Important Guidelines to Cut Cultured or Slabs of Marble
Meanwhile, the wet saw should be wiped and cooled first before you return it to its storage. Also, as you clean the wet saw, you can improve its longevity and performance.
Marble tiles have a beauty and elegance which can enhance any room of the house. Learning to cut marble tiles is a great skill to learn, that will not only quicken the completion of your project but also reduce chances of costly mistakes.
Adding a tiled marble wall, floor any such decorative accent to your home will improve its beauty and enhance its value in the market. But cutting marble slabs or cultured marble is a different ball game, altogether from other cutting jobs. A small marble tile job in such as entryway hall or kitchen sink may seem like an easy DIY project, but care must be taken about location, tools, etc.
With the availability of a large number of marble cutting tools, knowing which one to use maybe a confusing aspect. Apart from just choosing the tools, there are a variety of ways to cut marble based on where it will be installed. Knowing the proper way of installation of marble slabs can make a world of difference.
Cultured marble can be cut using a wide variety of tools. This range from a small jigsaw for small cut-outs to a circular saw for long sections such as kitchen countertops. If you need only to shave an edge, you can use a router.
Whatever be the tool you finally use, a diamond or carbide blade will be needed to cut into the cultured marble properly.
The types of tools you use for cutting marble will be dictated by the location for which you are installing the marble. For instance, if you are setting up a kitchen countertop, you must use a circular saw for the long section and use a jigsaw to cut out the sinkhole. On the other hand, a router can be used on the edges in case you cut a little extra wide when you are using the circular saw.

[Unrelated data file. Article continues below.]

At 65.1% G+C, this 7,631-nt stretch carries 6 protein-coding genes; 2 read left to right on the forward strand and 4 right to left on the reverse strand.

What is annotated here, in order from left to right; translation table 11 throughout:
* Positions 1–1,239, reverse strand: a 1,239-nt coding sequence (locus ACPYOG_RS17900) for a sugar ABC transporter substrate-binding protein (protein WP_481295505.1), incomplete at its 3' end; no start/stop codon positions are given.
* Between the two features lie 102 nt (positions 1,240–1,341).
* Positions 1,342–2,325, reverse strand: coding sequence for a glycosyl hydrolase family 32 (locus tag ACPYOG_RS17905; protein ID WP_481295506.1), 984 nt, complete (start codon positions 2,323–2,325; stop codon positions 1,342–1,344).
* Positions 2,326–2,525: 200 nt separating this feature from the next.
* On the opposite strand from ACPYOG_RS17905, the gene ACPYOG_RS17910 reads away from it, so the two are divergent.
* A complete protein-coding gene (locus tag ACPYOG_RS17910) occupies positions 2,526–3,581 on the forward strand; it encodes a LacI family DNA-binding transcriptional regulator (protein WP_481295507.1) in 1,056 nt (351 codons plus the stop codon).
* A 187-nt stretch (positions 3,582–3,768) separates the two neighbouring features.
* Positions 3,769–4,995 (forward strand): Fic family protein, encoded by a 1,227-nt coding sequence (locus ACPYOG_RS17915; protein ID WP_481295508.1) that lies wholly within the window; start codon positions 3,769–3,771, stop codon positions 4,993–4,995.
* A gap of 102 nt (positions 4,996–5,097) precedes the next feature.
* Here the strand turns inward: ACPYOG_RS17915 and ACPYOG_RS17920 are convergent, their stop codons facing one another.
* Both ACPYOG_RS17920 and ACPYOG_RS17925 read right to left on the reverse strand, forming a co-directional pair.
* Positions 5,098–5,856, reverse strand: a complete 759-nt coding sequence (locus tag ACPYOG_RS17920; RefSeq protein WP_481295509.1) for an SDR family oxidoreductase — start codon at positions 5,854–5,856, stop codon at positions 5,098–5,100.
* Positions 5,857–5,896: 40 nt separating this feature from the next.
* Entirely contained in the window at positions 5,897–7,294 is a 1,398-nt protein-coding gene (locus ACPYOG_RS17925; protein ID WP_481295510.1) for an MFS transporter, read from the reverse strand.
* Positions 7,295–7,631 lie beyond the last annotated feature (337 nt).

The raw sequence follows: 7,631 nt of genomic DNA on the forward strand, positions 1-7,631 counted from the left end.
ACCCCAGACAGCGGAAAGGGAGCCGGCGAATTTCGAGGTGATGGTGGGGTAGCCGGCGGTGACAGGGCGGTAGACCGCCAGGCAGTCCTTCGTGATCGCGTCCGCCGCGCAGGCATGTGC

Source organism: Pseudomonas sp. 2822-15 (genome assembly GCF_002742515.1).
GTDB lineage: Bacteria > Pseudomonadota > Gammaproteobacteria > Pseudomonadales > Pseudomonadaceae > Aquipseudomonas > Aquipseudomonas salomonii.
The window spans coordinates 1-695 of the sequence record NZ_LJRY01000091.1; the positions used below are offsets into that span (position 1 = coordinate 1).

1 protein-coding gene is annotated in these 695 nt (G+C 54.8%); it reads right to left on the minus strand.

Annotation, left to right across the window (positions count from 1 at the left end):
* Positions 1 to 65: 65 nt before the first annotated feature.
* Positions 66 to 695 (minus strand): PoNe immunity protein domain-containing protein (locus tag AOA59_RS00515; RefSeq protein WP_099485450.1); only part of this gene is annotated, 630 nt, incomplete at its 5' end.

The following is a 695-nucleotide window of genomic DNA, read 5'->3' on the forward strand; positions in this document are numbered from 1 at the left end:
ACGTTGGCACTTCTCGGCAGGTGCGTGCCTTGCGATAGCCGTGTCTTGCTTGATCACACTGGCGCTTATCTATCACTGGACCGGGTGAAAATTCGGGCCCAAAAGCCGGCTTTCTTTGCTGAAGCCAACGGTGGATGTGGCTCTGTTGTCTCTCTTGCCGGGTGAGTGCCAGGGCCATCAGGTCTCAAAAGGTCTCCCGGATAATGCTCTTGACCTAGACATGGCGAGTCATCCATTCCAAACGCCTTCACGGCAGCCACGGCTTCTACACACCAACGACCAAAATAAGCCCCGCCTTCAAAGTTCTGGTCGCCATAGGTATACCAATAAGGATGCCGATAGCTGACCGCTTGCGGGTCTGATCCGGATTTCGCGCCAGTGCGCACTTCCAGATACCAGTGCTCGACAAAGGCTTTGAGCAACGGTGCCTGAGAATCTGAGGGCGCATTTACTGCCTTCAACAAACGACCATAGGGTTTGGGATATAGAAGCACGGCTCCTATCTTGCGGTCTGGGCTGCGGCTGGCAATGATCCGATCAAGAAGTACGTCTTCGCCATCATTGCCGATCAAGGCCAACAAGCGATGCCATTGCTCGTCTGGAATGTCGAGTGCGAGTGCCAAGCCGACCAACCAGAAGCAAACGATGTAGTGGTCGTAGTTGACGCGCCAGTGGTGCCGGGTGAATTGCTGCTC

As for areas like cultured marble tubs or shower pans, a router and a jigsaw are used typically due to the range of motion and easy using, which they provide in tight spots.
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Some Handy Tips for the Job
There are wide arrays of tricks and tips that can be used while cutting cultured marble slabs. Firstly, use masking tape to tape off the area where you intend to make a cut. This helps prevent any chipping of marble during the process of cutting.
Another way to prevent chipping of edges during the process of cutting is cutting the material from the backside that will keep the chips on the backside of the marble product and will not be seen after it has been installed.
For cutting straight lines, use a pair of clamps along with a straight edge to push the circular saw against you so that you can maintain a steady and straight line down the length of the cultured marble. In case there emerge any chips, they can be smoothed down, using either a belt sander or manually by using sandpaper.
Another important tip is always to use dust mask, gloves and safety glasses while working with power tools.
Learning how to cut marble slabs and tiles properly is not just a thing for professionals. Even simple homeowners and weekend warriors can do this task. You need to acquire the necessary tools and materials to start this project. It also pays if you master or familiarise the use of a wet saw. That will drastically improve your working speed and efficiency.